The problem with a great comic artist like Atomic Robo co-creator Scott Wegener is that as a mere human, he cannot keep up with the avalanche of stories that tumble like a tsunami from writer Brian Clevinger’s pen. Rather than clone Wegener again (allegedly), the solution was to enlist other artist and create a spin-off comic to feature the shorter stories about Robo and his universe. But with increased production, can the same level of quality be maintained with so many cooks in the kitchen? Let’s find out, shall we?
Previously in Atomic Robo Presents: Real Science Adventures: Atomic Robo is a robot created by Nikola Tesla. Robo fought in WWII, then founded an organization to do science, battle monsters and save the world as often as possible. Having “grown up” in the Depression, fought in WWII and continuing to operate today, Robo is a lot like Captain America in personality, but with a large side of wise-cracking Spider-Man.
HE WAS TURNED TO STEEL, IN THE GREAT MAGNETIC FIELD
This issue is the sixth in a series of anthologies about Atomic Robo and his world. I’ll hit each story separately:
To Kill a Sparrow (drawn by Ryan Cody) is the sixth (of six) part of a story serialized in the previous issues and provides the climax to the tale and wraps things up well. Sparrow is now fully established as an action-hero bad ass. There’s just enough here that you don’t strictly need to read the previous issues to enjoy it. No Robo, though.
Philadelphia Experiment (drawn by Erica Henderson) is less of a story and more of an answer to the question: “if the urban myth about the Philadelphia Experiment were true, what would the government have done about it?” Cool idea but still no Robo. Hellboy will sometimes do short stories like this, more about an idea or feeling than plot or characterization. It can be a nice change-up in an anthology series like this, but I would have liked a little more: a plot twist, a character quirk, a Robo tie-in, or something.
Daedalus Project (drawn by Zack Finfrock) is getting more Robo-like, but no Robo. A group is sent to investigate a mad-sciencey base and mayhem ensues. The team is a generic bunch of grouchy white guys in suits (OK, one is a woman, but that only makes the skirt-suit even more ridiculous as action hero wear). It’s what you get when you try to combine Men in Black with BPRD in four pages. None of the characters stand out and even the robots/clones/explosions are bland compared with the high standards of the Robo-verse.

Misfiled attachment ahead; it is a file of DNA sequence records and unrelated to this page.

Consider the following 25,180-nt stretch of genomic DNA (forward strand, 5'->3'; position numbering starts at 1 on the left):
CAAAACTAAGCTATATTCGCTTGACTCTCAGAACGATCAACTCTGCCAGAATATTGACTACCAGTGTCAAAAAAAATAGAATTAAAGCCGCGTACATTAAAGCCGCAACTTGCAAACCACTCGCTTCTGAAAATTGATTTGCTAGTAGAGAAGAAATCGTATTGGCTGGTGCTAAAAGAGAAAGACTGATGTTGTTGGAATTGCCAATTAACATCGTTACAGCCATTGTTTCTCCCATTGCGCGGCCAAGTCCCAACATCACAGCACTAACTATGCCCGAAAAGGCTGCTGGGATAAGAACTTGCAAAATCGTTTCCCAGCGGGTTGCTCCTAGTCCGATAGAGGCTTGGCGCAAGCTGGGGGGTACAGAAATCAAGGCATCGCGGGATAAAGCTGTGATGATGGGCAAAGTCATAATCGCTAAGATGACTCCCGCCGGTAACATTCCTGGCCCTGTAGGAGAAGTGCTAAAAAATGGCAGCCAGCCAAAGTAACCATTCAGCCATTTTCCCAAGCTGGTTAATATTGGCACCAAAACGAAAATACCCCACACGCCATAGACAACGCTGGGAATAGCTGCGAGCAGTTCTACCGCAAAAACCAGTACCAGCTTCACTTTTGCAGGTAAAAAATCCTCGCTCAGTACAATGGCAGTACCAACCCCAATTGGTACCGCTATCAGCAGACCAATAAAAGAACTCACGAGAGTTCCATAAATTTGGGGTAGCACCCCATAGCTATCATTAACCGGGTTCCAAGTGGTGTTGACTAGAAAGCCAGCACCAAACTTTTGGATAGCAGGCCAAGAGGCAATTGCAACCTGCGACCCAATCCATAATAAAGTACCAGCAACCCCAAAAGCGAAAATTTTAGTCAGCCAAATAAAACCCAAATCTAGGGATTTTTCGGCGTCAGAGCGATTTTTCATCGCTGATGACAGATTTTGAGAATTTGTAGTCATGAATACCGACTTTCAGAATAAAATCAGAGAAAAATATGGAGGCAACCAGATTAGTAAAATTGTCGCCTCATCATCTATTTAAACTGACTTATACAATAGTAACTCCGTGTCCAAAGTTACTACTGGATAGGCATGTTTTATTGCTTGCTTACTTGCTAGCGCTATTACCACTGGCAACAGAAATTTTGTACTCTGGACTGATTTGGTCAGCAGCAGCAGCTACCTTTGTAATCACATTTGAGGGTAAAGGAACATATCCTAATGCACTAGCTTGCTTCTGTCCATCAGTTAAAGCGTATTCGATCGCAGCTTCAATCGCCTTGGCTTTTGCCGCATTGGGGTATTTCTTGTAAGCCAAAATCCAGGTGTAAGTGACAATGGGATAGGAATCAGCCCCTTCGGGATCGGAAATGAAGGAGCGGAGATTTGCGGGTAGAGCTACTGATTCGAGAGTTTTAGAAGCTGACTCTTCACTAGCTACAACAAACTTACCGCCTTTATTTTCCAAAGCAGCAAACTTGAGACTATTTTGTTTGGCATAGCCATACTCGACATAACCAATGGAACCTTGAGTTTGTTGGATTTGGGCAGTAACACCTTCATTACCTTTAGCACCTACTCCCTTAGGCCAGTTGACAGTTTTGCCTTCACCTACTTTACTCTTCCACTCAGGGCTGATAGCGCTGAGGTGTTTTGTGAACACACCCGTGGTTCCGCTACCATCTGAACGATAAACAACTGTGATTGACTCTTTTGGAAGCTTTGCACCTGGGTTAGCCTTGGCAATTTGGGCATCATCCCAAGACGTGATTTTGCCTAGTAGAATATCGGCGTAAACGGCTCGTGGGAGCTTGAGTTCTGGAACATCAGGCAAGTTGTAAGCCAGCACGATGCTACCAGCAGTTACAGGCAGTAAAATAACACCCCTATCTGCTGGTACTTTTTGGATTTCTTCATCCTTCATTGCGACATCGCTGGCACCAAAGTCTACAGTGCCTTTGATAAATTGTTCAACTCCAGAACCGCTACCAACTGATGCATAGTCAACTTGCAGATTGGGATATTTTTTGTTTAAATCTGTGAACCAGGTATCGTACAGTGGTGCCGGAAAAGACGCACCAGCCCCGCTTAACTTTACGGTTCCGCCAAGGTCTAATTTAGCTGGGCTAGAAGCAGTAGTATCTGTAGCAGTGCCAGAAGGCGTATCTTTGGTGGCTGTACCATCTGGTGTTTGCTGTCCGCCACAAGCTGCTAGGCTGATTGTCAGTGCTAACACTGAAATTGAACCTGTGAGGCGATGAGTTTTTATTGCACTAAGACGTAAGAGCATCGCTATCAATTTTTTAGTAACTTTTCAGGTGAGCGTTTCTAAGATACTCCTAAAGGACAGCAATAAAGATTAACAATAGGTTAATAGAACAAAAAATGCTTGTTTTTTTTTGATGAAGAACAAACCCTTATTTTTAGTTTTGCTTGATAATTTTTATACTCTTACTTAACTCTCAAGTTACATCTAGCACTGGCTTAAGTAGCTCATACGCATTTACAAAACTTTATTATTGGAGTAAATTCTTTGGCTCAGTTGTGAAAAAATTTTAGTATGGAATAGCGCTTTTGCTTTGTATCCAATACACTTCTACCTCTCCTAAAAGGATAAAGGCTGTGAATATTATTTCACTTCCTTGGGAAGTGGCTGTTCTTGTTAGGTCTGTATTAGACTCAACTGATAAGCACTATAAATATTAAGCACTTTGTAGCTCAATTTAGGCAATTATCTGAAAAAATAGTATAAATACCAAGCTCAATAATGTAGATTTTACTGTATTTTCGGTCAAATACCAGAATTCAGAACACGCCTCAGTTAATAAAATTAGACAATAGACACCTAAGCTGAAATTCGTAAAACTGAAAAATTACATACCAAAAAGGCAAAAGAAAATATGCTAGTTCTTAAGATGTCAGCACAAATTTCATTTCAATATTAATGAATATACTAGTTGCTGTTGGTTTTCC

Leaping Metal Dragon (drawn by John Broglia) is another serialized story, this time with Bruce Lee, that has been about Robo seeking out Lee to help him cope as a robot in a human world. The insight into Robo’s pseudo-humanity in the midst of Kung Fu action perfectly captured what I love about Atomic Robo. The part of the story that we see in this issue is like the coda to the real story—like the part at the end of Star Trek where Kirk restates the moral and McCoy makes a joke at Spock’s expense. It is a cute little tag for the end of the story, but the problem is that I had to wait a month after the important part of the story to read it. Great for the trade but loses its power in the print schedule of a monthly.
Finally, A Bad Case of the Crabs (drawn by Zack Finfrock) is a quick little story that doesn’t do much but does it extremely well. It’s Robo and his fantastic world of adventure interacting and contrasting with normal people…in the context of a robot punching gigantic crabs. This ends the issue strong, giving me exactly what I want from an Atomic Robo comic.
SHARE AND ENJOY
The stories are drawn by four different artist, so the art is all over the place. Not bad, but not the consistent vision of co-creator Scott Wegner who draws the main title. That said, you should be able to find something you like. Ryan Cody uses a lot of blacks and dark colors to capture the darkness and tension of a Nazi interrogation while Erica Henderson goes with black and white to capture a historical, newsreel feel and keep the focus on the dialog. Zack Finfrock’s slightly cartoony style isn’t a perfect fit when he’s depicting serious tension, but is perfect for Robot-on-Crab punching. Finally, John Broglia nails the comic’s look of the 1970’s so well I wouldn’t be surprised to discover that he traveled here to the future in time-traveling bell bottoms. (Ask your parents.)
THE BOTTOM LINE: DOMO ARIGATO, MR. ROBOTO
Even when not at its best, the world cannot get enough Atomic Robo. I give Atomic Robo Real Science Adventures #6 four stars—if you have never read Atomic Robo before, make it three and a half stars (and hang your head in shame). It’s good on its own and great as the sixth of six issues.
DID YOU READ THIS ISSUE? RATE IT!